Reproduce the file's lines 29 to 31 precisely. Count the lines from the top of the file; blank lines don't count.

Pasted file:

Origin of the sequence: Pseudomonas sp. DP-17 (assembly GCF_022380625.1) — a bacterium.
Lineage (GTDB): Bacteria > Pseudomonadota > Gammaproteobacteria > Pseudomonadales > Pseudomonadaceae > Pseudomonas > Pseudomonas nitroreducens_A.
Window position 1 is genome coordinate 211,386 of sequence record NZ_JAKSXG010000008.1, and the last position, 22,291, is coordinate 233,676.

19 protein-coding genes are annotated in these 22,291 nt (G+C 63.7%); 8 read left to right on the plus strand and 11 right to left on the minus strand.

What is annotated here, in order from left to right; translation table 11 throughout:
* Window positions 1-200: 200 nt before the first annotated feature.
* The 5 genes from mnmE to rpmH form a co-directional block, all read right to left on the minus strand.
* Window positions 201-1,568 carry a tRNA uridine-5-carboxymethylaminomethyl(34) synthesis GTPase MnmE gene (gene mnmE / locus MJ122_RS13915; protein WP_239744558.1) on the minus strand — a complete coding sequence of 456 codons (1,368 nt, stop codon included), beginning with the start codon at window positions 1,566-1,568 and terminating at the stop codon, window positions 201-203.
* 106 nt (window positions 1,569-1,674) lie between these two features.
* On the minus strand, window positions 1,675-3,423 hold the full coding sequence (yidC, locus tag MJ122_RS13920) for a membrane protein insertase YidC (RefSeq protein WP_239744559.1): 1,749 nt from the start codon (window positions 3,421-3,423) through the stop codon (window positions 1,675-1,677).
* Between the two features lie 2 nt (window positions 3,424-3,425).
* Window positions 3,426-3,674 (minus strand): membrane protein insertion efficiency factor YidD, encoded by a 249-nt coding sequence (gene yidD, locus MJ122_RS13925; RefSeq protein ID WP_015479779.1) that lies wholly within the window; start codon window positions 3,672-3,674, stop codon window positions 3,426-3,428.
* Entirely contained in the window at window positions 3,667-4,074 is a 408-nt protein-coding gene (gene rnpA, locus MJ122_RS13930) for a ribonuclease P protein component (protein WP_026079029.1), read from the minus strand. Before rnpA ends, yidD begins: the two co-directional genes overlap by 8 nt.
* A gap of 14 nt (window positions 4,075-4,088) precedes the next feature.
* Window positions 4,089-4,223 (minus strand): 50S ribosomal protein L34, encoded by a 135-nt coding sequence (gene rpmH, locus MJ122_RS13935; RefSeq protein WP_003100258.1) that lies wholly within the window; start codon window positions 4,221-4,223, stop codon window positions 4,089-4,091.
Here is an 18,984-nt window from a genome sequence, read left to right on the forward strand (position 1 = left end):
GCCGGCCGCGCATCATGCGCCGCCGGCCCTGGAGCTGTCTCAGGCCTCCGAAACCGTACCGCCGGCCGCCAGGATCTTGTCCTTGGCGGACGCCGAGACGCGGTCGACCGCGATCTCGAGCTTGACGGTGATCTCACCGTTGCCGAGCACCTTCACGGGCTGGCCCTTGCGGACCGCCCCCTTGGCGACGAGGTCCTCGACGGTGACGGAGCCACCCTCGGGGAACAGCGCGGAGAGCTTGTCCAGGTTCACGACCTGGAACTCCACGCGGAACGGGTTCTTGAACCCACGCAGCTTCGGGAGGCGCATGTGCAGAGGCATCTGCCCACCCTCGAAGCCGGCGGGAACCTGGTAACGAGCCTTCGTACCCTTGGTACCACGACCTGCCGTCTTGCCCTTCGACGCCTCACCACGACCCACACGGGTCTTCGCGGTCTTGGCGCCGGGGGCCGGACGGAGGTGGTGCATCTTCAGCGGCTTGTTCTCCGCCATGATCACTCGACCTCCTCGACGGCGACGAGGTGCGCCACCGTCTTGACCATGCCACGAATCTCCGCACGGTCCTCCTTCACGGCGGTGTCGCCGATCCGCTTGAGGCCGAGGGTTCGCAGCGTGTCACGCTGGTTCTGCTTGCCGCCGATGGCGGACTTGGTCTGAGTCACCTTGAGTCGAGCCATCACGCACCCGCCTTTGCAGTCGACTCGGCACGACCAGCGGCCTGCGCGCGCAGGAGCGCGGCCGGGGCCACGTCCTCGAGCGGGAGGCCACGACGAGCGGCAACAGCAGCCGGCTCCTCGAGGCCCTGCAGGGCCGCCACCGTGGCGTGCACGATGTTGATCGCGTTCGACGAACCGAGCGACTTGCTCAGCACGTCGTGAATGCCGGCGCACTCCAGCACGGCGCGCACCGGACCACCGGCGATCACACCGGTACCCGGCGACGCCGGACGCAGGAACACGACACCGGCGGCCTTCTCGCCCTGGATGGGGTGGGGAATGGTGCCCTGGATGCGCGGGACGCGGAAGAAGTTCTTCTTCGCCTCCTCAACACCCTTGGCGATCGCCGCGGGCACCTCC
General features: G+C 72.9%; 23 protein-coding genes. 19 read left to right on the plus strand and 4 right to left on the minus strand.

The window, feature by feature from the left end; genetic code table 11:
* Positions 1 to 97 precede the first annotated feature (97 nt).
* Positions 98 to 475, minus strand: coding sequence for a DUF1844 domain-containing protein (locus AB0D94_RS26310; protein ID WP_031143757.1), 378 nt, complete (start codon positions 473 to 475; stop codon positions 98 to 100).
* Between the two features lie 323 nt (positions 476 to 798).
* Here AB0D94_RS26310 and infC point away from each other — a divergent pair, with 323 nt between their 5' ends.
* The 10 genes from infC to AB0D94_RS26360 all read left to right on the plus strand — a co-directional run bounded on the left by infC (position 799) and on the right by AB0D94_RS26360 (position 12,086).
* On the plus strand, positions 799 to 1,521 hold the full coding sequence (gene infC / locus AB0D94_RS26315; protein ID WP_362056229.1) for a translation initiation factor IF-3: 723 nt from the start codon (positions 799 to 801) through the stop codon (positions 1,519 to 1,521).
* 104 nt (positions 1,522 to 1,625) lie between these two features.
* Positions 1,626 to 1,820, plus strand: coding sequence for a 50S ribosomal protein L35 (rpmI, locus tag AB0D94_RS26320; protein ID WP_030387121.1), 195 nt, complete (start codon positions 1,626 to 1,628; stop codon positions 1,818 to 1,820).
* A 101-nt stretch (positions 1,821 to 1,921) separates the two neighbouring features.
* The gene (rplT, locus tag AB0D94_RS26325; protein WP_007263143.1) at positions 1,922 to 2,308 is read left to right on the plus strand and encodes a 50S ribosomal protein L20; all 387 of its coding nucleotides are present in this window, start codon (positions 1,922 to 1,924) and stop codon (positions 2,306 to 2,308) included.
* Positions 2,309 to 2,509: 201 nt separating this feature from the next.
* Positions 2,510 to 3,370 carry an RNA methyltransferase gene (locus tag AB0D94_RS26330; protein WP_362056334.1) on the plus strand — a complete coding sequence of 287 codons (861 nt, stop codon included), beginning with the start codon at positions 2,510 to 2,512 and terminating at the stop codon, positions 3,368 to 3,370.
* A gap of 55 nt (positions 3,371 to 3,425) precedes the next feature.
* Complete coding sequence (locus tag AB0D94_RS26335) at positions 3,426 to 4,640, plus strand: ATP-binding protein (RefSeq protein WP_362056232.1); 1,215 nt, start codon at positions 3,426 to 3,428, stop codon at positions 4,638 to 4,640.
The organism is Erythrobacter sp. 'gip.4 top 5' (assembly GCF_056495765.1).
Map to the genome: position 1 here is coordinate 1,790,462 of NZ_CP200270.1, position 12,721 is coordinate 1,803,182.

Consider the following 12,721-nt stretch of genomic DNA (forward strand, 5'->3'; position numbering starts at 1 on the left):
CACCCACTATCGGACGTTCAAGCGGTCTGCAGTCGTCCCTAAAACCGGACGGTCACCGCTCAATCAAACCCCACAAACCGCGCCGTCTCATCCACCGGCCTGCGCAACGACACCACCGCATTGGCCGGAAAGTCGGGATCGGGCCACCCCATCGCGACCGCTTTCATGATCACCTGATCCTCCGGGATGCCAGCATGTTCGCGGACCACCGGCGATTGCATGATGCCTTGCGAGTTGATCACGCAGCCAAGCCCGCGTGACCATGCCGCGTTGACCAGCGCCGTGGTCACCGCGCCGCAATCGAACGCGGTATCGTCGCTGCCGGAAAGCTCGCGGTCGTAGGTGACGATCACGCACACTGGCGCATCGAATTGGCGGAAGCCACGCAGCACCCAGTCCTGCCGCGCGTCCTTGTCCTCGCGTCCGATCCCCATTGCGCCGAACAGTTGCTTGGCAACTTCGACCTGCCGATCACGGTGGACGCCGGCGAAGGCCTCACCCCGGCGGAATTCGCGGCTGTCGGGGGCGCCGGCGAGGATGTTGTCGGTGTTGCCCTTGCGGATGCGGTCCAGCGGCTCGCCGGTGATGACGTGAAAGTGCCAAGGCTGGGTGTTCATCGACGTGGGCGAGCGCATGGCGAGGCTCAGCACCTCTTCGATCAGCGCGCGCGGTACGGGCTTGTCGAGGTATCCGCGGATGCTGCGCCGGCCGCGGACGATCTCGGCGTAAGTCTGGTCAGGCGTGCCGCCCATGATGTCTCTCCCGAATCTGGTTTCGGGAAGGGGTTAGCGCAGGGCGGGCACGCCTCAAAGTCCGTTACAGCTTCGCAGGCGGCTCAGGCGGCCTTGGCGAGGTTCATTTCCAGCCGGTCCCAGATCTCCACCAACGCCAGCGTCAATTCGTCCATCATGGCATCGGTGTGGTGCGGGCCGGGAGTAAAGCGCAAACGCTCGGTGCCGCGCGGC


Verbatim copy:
* The gene (rplT, locus tag AB0D94_RS26325; protein WP_007263143.1) at positions 1,922 to 2,308 is read left to right on the plus strand and encodes a 50S ribosomal protein L20; all 387 of its coding nucleotides are present in this window, start codon (positions 1,922 to 1,924) and stop codon (positions 2,306 to 2,308) included.
* Positions 2,309 to 2,509: 201 nt separating this feature from the next.
* Positions 2,510 to 3,370 carry an RNA methyltransferase gene (locus tag AB0D94_RS26330; protein WP_362056334.1) on the plus strand — a complete coding sequence of 287 codons (861 nt, stop codon included), beginning with the start codon at positions 2,510 to 2,512 and terminating at the stop codon, positions 3,368 to 3,370.